It belongs in sci-fi — but it actually exists in reality.
On the Svalbard island of Spitsbergen, one of the remotest places on Earth, mostly covered with ice and hundreds of miles from mainland Norway to the south and Greenland to the west, a doorway leads into the side of a frozen mountain. Inside, past a long hallway and through an icy chamber, is a minus-18-degrees-Celsius (0 degrees Fahrenheit) room, containing nothing but rows upon rows of containers.
Here’s where the sci-fi ends: There are no aliens here, and no clones. Instead, the containers are full of humble seeds, frozen and preserved — hopefully forever (or long enough, anyway). Ultimately, there’s enough room to store 2.25 billion of them.
Scientifically inclined — and worried — humans built this. It’s the pinnacle of an ancient quest to store seeds so as to preserve agricultural diversity and give a backstop against any crop disaster.
Indeed, the Svalbard Global Seed Vault is described by the Crop Trust, which helps to fund its operations, as the “ultimate insurance policy for the world’s food supply, offering options for future generations to overcome the challenges of climate change and population growth.” The vault was created by the government of Norway and serves as a backup of a backup: Many countries have seed repositories or “genebanks” that exist to provide a reserve in case of some kind of crop catastrophe. Svalbard, in turn, retains copies of these repositories’ contents — in case something happens to them, too.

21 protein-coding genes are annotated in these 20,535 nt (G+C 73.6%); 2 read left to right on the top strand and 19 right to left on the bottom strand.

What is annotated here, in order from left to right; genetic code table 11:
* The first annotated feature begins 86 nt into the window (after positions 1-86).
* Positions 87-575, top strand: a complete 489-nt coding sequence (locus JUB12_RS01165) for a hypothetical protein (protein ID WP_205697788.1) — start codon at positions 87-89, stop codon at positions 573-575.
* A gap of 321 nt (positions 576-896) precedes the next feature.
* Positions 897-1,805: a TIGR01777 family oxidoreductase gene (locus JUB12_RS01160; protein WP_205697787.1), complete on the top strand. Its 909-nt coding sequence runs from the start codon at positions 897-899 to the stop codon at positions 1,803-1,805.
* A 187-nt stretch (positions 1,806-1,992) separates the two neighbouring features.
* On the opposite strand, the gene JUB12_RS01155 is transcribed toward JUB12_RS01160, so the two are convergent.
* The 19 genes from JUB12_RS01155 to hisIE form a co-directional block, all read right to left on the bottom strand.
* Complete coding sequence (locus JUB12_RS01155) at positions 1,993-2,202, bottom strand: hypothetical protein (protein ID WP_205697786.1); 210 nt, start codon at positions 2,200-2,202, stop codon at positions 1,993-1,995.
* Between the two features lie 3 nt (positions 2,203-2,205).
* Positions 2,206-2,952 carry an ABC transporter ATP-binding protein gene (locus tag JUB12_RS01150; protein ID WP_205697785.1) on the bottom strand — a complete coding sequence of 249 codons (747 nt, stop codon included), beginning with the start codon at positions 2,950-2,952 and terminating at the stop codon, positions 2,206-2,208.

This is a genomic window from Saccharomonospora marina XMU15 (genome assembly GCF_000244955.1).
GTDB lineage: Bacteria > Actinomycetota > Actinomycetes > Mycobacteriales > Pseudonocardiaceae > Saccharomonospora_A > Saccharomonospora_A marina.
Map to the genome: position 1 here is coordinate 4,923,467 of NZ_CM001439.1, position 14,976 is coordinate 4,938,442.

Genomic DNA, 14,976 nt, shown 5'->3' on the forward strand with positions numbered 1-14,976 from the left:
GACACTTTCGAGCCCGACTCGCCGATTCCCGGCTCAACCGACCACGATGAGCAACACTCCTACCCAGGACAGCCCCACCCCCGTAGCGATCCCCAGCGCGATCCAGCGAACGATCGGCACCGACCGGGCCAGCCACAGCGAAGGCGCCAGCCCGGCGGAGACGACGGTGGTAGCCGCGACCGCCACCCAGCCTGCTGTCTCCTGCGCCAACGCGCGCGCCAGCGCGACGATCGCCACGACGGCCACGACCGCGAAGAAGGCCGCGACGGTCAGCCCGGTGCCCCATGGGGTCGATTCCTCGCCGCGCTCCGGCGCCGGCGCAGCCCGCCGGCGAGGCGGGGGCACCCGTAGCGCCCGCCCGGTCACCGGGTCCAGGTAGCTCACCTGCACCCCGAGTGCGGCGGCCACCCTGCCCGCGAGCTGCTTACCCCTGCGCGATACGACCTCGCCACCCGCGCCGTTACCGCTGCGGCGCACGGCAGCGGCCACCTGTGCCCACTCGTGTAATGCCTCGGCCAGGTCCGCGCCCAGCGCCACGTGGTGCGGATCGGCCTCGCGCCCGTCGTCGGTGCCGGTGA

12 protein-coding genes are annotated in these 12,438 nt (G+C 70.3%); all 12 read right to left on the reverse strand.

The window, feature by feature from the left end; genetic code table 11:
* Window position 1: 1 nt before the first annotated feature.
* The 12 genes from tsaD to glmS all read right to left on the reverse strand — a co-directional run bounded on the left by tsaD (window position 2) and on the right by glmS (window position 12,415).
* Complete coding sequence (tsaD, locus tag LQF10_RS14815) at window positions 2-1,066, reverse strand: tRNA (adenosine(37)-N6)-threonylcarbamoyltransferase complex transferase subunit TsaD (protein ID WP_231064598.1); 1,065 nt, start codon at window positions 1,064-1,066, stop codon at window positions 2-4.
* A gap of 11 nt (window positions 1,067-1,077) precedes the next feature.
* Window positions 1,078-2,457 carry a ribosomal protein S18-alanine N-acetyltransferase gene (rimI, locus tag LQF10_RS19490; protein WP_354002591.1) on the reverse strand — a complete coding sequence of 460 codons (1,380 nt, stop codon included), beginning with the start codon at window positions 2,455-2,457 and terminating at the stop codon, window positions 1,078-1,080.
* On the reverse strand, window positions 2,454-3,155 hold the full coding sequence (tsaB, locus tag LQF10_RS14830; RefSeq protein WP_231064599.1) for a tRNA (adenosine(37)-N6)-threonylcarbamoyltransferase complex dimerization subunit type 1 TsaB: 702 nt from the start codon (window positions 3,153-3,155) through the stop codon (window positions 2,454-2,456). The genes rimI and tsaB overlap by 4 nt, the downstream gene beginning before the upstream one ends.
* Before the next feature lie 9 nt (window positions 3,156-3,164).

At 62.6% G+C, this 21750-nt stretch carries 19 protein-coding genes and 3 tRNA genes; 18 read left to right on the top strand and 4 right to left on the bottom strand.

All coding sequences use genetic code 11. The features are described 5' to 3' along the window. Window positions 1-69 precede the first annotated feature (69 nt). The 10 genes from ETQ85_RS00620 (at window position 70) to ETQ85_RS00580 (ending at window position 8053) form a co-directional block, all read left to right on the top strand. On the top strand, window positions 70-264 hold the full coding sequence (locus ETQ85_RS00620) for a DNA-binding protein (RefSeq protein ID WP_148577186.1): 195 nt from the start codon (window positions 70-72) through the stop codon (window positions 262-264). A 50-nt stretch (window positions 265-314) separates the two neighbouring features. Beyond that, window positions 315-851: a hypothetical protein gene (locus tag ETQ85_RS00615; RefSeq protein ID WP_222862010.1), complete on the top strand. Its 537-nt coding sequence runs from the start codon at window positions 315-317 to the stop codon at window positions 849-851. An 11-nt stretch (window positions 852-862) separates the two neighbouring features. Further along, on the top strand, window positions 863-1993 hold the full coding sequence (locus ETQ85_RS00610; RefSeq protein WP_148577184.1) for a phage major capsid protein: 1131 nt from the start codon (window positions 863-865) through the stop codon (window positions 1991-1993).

Why is the world preserving so many seeds? The Crop Trust gives no less than six reasons, many of which are fundamentally environmental. Much of it comes down to this — when conditions change, we need to be able to breed new plant varieties to create crop strains that can, say, thrive in a warmer world. Or a drier one. Or a wetter one. Whatever happens.
To do this you need, as a baseline, access to as much genetic diversity as possible — so that scientists can start breeding new plants right away if it ever comes to that.
These seed repositories also contain a vital piece of human history. Ever since the dawn of agriculture, plants that we cultivate have been evolving, as we have pushed them to develop new traits through breeding. So seed vaults and repositories also preserve a long history of past human-plant interactions that pushed genomes to change in the way we wanted them to.
The hope is that we’ll never need these seeds. But then you can see how, despite the seemingly steady soar of civilization, humanity might someday find itself in need of a parachute.
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